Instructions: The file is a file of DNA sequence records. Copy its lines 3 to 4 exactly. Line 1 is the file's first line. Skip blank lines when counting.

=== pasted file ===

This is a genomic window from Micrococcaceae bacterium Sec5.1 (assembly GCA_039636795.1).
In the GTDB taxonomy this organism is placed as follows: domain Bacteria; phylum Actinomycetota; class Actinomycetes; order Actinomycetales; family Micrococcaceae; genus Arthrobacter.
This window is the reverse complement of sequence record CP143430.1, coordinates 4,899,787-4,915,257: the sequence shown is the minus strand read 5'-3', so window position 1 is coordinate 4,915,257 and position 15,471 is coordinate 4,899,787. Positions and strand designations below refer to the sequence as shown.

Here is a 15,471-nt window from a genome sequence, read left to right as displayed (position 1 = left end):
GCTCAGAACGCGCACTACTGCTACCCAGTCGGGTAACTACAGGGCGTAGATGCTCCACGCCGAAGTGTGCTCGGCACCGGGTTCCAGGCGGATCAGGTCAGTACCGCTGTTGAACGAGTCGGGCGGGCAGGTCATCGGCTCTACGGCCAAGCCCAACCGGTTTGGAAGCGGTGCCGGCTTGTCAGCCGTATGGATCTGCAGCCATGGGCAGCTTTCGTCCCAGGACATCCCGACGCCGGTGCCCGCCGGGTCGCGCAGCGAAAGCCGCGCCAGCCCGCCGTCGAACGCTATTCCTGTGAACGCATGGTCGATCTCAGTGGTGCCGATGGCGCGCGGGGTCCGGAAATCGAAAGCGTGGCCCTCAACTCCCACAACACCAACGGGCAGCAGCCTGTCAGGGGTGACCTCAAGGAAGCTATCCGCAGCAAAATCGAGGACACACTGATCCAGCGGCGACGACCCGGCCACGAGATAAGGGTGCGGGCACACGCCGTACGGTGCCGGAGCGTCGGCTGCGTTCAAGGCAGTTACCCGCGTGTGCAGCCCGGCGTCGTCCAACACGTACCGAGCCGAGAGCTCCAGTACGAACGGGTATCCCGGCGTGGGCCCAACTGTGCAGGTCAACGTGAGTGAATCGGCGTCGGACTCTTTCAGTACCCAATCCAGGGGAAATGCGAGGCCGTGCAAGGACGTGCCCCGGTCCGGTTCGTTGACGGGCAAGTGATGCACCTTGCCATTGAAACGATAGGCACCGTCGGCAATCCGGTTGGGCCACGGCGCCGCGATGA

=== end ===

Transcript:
This window is the reverse complement of sequence record CP143430.1, coordinates 4,899,787-4,915,257: the sequence shown is the minus strand read 5'-3', so window position 1 is coordinate 4,915,257 and position 15,471 is coordinate 4,899,787. Positions and strand designations below refer to the sequence as shown.

Here is a 15,471-nt window from a genome sequence, read left to right as displayed (position 1 = left end):